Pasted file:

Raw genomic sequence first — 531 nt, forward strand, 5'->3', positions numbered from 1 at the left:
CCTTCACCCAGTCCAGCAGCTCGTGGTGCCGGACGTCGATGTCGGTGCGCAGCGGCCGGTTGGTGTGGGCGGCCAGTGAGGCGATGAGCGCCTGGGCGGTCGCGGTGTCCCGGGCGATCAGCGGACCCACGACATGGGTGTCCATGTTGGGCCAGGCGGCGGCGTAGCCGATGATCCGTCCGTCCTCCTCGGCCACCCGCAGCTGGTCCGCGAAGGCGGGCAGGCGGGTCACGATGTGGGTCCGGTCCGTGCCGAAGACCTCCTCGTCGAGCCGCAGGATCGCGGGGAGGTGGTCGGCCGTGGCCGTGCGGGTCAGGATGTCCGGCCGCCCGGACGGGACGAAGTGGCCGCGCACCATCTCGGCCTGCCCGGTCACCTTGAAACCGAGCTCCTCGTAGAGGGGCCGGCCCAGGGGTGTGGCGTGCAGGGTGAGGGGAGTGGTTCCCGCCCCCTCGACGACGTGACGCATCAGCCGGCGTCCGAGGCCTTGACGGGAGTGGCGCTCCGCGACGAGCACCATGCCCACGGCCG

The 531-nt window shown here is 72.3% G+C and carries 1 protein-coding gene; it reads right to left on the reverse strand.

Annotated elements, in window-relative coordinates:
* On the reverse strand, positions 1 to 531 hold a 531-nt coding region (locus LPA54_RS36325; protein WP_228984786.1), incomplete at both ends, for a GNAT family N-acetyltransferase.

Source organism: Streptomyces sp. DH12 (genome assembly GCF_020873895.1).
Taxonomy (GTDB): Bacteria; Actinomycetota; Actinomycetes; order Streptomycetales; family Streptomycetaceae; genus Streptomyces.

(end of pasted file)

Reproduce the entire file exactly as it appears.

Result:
Raw genomic sequence first — 531 nt, forward strand, 5'->3', positions numbered from 1 at the left:
CCTTCACCCAGTCCAGCAGCTCGTGGTGCCGGACGTCGATGTCGGTGCGCAGCGGCCGGTTGGTGTGGGCGGCCAGTGAGGCGATGAGCGCCTGGGCGGTCGCGGTGTCCCGGGCGATCAGCGGACCCACGACATGGGTGTCCATGTTGGGCCAGGCGGCGGCGTAGCCGATGATCCGTCCGTCCTCCTCGGCCACCCGCAGCTGGTCCGCGAAGGCGGGCAGGCGGGTCACGATGTGGGTCCGGTCCGTGCCGAAGACCTCCTCGTCGAGCCGCAGGATCGCGGGGAGGTGGTCGGCCGTGGCCGTGCGGGTCAGGATGTCCGGCCGCCCGGACGGGACGAAGTGGCCGCGCACCATCTCGGCCTGCCCGGTCACCTTGAAACCGAGCTCCTCGTAGAGGGGCCGGCCCAGGGGTGTGGCGTGCAGGGTGAGGGGAGTGGTTCCCGCCCCCTCGACGACGTGACGCATCAGCCGGCGTCCGAGGCCTTGACGGGAGTGGCGCTCCGCGACGAGCACCATGCCCACGGCCG

The 531-nt window shown here is 72.3% G+C and carries 1 protein-coding gene; it reads right to left on the reverse strand.

Annotated elements, in window-relative coordinates:
* On the reverse strand, positions 1 to 531 hold a 531-nt coding region (locus LPA54_RS36325; protein WP_228984786.1), incomplete at both ends, for a GNAT family N-acetyltransferase.

Source organism: Streptomyces sp. DH12 (genome assembly GCF_020873895.1).
Taxonomy (GTDB): Bacteria; Actinomycetota; Actinomycetes; order Streptomycetales; family Streptomycetaceae; genus Streptomyces.